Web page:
1. There really isn't a separate thing called heat energy. Given enough time, energy has a way of distributing around in a random-looking way among small-scale modes. These include the motions of atoms and molecules. When energy that's already gone into small modes drifts from one region to another, we say that heat is flowing. So the real question is not why heat gives motions of little things (true by definition) but why energy systematically flows from large-scale modes to small-scale ones. That follows from the second law of thermodynamics (entropy maximization), the tendency of nature to wander through all possible allowed quantum states. We don't yet know ultimately why the second law is true.
2. Thermal motions include all the parts. In a solid there are thermal sound waves running around, shaking the nuclei.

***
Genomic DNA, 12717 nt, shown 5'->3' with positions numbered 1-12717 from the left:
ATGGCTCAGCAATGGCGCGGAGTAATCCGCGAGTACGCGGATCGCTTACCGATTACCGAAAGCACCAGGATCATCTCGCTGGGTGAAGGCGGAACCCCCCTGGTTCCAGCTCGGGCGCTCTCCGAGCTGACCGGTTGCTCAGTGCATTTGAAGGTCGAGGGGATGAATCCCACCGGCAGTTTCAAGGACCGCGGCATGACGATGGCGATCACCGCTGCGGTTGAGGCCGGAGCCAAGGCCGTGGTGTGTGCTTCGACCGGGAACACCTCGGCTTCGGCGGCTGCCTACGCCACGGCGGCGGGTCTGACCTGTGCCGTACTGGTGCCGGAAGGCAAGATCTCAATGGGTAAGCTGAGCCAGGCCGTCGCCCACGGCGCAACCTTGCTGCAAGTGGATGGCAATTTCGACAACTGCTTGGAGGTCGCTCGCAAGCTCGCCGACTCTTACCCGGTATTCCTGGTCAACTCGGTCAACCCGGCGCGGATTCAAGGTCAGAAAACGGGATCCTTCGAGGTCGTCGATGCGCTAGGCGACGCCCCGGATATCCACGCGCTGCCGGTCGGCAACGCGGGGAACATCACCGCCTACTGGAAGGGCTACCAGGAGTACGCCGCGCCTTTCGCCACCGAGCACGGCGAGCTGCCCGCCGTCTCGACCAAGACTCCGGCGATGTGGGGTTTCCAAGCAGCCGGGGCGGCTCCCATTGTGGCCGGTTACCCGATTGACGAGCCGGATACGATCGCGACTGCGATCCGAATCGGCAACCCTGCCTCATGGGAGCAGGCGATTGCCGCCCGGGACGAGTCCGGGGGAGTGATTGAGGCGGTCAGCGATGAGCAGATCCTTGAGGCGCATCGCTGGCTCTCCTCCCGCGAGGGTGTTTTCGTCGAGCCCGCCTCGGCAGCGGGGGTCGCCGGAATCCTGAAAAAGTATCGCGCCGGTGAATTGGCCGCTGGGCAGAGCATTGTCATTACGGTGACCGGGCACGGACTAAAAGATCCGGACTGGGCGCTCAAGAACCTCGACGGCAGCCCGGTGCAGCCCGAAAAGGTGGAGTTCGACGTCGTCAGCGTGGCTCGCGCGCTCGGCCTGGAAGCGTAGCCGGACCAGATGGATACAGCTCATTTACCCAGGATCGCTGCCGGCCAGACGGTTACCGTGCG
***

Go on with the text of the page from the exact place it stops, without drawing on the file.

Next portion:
3. Your "if" clause isn't true, so I guess this question is moot.
4. The molecules in a liquid are held together by forces, most typically the vanderWaals forces. That means it takes some energy for one to pull away and enter the gas phase. Of course they do occasionally get that energy, so liquids do evaporate. The hotter they are, the more likely they are to have enough energy, so the faster they evaporate. If the molecules can escape into a huge volume, the liquid will entirely evaporate. If they're somewhat more confined, the rate of escape will be balanced by the rate of return, and the material will be part liquid and part gas.
How do you calculate how much ends up in the liquid and how much in the gas? The ultimate principle is again the second law of thermodynamics. The molecules and their energy distribute in a way to maximize the net entropy.
(published on 06/01/2012)